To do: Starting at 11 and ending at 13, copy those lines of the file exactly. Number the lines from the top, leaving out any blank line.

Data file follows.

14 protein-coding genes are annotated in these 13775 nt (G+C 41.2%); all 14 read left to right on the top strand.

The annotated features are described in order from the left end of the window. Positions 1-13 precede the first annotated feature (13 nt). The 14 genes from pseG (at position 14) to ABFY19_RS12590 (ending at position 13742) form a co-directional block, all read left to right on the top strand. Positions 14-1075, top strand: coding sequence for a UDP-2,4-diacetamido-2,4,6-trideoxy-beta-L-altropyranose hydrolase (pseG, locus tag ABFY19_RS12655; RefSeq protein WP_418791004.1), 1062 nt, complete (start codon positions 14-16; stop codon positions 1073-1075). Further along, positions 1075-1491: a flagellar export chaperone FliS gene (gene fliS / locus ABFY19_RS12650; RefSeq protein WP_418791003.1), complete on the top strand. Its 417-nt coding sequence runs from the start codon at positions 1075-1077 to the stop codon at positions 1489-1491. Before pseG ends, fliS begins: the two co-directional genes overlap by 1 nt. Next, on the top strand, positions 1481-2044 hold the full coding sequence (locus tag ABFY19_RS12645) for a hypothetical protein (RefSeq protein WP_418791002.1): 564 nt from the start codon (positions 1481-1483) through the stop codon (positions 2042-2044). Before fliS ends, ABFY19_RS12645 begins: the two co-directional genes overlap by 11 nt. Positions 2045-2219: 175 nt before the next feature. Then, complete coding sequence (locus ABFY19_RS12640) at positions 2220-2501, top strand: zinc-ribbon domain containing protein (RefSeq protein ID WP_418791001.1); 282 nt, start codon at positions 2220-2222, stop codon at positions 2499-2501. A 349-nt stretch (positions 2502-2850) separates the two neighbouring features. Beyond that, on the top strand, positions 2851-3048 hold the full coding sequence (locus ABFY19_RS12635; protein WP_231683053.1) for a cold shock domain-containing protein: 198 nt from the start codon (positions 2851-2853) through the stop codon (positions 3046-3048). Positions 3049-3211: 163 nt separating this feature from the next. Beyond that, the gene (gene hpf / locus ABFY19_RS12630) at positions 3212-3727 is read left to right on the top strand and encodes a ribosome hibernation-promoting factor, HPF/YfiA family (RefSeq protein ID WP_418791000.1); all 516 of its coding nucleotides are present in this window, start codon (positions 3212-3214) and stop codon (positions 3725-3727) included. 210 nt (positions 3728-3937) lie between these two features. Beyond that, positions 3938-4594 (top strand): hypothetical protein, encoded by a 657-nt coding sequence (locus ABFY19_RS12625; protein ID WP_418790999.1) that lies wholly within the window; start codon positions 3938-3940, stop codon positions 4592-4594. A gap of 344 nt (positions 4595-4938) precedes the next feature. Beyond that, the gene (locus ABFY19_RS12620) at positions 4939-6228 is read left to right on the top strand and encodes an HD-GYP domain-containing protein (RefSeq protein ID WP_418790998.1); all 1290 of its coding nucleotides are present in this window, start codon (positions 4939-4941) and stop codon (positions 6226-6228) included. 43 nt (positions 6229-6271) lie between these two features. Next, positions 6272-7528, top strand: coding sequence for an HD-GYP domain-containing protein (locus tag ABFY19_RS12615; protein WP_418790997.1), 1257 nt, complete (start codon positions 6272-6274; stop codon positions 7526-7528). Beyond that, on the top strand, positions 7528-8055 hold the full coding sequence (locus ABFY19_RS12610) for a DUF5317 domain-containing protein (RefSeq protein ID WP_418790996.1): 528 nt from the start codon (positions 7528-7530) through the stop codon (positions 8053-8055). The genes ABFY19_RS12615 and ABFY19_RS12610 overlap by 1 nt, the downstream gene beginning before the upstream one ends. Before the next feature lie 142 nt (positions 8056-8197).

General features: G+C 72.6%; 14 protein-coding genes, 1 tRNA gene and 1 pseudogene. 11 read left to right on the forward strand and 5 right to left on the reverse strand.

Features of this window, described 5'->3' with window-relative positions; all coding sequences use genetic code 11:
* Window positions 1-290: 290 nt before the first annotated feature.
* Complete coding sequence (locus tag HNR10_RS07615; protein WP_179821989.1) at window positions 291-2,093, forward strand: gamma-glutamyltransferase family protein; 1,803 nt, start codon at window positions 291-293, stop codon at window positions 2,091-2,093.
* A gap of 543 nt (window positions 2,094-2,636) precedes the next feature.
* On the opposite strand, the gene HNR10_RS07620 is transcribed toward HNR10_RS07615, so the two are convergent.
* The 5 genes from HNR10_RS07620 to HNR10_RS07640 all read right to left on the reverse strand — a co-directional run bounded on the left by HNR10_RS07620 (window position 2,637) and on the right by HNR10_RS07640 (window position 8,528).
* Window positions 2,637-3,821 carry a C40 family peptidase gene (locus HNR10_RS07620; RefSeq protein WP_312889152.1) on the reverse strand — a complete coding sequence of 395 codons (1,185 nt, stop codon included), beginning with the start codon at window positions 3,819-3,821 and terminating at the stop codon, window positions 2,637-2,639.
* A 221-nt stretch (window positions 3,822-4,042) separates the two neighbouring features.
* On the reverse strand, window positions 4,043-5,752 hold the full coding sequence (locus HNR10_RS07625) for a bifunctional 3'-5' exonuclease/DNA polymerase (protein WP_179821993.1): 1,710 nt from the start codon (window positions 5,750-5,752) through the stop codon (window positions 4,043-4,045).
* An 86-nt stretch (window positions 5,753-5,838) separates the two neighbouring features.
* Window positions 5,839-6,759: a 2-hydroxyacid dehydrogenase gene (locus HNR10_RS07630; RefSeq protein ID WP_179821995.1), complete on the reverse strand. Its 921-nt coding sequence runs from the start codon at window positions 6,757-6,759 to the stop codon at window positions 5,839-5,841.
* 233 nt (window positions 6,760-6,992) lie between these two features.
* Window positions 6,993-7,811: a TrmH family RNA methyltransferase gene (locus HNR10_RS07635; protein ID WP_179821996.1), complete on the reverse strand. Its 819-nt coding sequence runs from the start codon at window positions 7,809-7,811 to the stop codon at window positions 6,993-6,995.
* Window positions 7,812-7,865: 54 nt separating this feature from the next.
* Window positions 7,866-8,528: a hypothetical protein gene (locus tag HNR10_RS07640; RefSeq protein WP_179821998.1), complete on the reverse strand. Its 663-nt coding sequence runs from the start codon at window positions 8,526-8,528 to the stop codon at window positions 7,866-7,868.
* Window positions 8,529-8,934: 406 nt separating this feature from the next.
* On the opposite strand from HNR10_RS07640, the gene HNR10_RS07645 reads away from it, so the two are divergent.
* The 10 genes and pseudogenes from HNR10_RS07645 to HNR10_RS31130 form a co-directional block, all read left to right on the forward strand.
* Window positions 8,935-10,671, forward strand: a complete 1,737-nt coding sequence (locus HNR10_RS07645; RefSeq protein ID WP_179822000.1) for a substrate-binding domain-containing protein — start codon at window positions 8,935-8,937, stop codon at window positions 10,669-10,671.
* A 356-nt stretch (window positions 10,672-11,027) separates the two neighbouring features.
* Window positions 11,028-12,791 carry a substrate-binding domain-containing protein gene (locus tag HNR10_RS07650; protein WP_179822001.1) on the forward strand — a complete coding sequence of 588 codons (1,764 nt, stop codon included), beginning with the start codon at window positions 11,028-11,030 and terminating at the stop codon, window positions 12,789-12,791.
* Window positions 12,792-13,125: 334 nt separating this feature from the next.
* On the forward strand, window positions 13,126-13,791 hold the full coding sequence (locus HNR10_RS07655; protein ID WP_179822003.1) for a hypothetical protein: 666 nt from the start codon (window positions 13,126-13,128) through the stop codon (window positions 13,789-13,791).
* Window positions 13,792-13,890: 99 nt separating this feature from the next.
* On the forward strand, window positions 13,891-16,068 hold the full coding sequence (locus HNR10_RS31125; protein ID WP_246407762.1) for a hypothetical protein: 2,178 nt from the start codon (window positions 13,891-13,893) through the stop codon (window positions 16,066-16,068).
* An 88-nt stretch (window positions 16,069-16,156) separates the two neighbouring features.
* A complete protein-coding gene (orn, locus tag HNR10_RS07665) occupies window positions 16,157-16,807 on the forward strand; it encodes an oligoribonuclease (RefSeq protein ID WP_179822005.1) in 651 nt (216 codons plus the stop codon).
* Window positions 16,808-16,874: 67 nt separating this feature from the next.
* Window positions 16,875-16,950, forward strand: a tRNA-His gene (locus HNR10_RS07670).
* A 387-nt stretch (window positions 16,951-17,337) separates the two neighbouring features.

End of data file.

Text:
* A 221-nt stretch (window positions 3,822-4,042) separates the two neighbouring features.
* On the reverse strand, window positions 4,043-5,752 hold the full coding sequence (locus HNR10_RS07625) for a bifunctional 3'-5' exonuclease/DNA polymerase (protein WP_179821993.1): 1,710 nt from the start codon (window positions 5,750-5,752) through the stop codon (window positions 4,043-4,045).
* An 86-nt stretch (window positions 5,753-5,838) separates the two neighbouring features.